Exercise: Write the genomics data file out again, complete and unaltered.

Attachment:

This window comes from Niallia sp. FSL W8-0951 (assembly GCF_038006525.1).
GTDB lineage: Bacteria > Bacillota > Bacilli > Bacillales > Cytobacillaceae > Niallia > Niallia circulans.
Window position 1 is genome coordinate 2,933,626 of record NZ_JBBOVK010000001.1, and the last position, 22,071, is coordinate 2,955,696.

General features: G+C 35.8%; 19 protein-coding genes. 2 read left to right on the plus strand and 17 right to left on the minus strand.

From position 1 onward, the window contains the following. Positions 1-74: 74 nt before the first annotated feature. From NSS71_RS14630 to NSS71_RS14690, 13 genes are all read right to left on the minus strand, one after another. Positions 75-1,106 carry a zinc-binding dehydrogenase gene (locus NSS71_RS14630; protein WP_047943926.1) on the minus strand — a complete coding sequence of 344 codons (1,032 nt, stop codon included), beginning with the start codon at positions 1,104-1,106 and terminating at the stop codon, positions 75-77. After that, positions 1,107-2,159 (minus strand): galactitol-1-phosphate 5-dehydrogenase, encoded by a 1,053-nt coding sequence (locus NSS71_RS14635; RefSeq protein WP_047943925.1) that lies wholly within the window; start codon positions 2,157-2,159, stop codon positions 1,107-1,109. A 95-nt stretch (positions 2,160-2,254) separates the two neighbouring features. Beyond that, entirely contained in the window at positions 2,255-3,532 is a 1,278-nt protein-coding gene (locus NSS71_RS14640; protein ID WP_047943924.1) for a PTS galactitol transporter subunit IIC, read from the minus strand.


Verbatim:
This window comes from Niallia sp. FSL W8-0951 (assembly GCF_038006525.1).
GTDB lineage: Bacteria > Bacillota > Bacilli > Bacillales > Cytobacillaceae > Niallia > Niallia circulans.
Window position 1 is genome coordinate 2,933,626 of record NZ_JBBOVK010000001.1, and the last position, 22,071, is coordinate 2,955,696.

General features: G+C 35.8%; 19 protein-coding genes. 2 read left to right on the plus strand and 17 right to left on the minus strand.

From position 1 onward, the window contains the following. Positions 1-74: 74 nt before the first annotated feature. From NSS71_RS14630 to NSS71_RS14690, 13 genes are all read right to left on the minus strand, one after another. Positions 75-1,106 carry a zinc-binding dehydrogenase gene (locus NSS71_RS14630; protein WP_047943926.1) on the minus strand — a complete coding sequence of 344 codons (1,032 nt, stop codon included), beginning with the start codon at positions 1,104-1,106 and terminating at the stop codon, positions 75-77. After that, positions 1,107-2,159 (minus strand): galactitol-1-phosphate 5-dehydrogenase, encoded by a 1,053-nt coding sequence (locus NSS71_RS14635; RefSeq protein WP_047943925.1) that lies wholly within the window; start codon positions 2,157-2,159, stop codon positions 1,107-1,109. A 95-nt stretch (positions 2,160-2,254) separates the two neighbouring features. Beyond that, entirely contained in the window at positions 2,255-3,532 is a 1,278-nt protein-coding gene (locus NSS71_RS14640; protein ID WP_047943924.1) for a PTS galactitol transporter subunit IIC, read from the minus strand.